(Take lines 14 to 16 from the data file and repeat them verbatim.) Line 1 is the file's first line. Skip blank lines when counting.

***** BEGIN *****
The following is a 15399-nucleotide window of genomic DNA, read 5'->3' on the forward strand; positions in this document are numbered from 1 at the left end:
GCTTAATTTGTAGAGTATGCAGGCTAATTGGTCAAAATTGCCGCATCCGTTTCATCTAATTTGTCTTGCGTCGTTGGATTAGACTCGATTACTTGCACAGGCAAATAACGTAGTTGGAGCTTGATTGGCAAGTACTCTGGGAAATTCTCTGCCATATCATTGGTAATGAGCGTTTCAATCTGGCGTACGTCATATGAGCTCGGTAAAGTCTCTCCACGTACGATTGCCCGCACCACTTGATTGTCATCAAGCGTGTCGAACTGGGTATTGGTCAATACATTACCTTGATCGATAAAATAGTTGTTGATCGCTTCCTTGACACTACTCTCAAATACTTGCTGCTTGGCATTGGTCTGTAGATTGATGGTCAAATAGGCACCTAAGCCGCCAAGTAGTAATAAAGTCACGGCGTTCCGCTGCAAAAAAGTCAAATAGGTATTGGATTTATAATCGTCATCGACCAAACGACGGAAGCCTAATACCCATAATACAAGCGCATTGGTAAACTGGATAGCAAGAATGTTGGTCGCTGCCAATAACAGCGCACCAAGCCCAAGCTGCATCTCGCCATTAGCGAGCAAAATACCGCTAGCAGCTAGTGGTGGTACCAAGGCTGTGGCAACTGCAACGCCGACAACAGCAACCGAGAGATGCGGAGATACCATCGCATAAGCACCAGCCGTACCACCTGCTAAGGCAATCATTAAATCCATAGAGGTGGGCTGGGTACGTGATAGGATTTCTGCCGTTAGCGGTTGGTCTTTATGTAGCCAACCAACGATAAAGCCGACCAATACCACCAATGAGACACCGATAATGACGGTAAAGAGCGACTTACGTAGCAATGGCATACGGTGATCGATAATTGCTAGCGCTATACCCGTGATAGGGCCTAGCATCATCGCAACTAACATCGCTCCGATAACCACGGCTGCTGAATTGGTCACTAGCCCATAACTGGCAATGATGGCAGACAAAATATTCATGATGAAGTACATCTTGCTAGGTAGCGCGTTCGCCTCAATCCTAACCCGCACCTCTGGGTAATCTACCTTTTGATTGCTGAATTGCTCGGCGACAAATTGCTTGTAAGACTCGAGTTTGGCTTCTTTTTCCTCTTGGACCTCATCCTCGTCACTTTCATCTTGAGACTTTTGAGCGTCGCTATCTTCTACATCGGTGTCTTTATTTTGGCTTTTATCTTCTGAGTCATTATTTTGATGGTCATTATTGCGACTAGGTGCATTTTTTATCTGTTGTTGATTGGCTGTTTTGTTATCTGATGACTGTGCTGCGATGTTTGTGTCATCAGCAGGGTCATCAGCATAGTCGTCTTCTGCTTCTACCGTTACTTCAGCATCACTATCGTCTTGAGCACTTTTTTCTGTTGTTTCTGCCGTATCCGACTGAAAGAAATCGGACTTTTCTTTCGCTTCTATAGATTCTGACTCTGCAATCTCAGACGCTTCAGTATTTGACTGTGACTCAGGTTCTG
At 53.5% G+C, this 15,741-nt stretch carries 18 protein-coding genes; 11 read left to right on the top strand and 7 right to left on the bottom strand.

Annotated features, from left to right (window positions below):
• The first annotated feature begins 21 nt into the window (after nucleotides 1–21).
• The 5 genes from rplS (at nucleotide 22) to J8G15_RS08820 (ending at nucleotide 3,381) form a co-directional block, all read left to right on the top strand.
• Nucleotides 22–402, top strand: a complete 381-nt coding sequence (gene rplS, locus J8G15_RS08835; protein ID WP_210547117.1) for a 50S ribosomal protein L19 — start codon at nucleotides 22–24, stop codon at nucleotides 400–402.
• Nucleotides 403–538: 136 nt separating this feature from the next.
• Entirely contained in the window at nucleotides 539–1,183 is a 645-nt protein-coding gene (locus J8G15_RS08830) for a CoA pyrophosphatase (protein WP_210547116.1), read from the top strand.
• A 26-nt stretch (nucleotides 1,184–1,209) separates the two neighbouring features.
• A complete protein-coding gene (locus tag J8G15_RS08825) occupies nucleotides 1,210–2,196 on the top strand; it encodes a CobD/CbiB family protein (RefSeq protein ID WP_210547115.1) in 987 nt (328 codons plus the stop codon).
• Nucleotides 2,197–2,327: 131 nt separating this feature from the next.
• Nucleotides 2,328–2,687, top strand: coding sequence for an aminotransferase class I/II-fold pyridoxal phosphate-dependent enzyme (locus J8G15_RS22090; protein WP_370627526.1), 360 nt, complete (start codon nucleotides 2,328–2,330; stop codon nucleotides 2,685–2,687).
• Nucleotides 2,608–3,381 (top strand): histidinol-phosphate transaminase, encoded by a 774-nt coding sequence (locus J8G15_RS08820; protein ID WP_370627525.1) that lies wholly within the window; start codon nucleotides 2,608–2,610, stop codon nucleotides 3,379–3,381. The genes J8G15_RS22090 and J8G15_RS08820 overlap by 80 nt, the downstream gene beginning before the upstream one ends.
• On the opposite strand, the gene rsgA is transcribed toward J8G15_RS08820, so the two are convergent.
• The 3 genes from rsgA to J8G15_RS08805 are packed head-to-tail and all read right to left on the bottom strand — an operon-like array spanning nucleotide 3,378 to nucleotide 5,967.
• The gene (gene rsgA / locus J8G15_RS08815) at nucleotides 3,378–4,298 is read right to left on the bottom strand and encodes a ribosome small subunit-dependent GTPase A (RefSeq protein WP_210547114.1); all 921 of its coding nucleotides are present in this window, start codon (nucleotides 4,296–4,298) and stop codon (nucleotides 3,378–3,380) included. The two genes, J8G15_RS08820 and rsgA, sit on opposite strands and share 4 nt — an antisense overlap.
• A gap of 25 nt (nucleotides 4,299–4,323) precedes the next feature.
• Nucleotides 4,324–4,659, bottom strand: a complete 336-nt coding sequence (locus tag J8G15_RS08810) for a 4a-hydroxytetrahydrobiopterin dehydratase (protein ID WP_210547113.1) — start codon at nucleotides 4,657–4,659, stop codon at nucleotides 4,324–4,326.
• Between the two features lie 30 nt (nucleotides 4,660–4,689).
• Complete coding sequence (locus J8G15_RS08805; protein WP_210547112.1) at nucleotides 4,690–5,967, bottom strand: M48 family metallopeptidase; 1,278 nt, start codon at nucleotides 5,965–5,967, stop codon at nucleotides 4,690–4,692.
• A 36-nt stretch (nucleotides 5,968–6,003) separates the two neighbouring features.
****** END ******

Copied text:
• Nucleotides 2,608–3,381 (top strand): histidinol-phosphate transaminase, encoded by a 774-nt coding sequence (locus J8G15_RS08820; protein ID WP_370627525.1) that lies wholly within the window; start codon nucleotides 2,608–2,610, stop codon nucleotides 3,379–3,381. The genes J8G15_RS22090 and J8G15_RS08820 overlap by 80 nt, the downstream gene beginning before the upstream one ends.
• On the opposite strand, the gene rsgA is transcribed toward J8G15_RS08820, so the two are convergent.
• The 3 genes from rsgA to J8G15_RS08805 are packed head-to-tail and all read right to left on the bottom strand — an operon-like array spanning nucleotide 3,378 to nucleotide 5,967.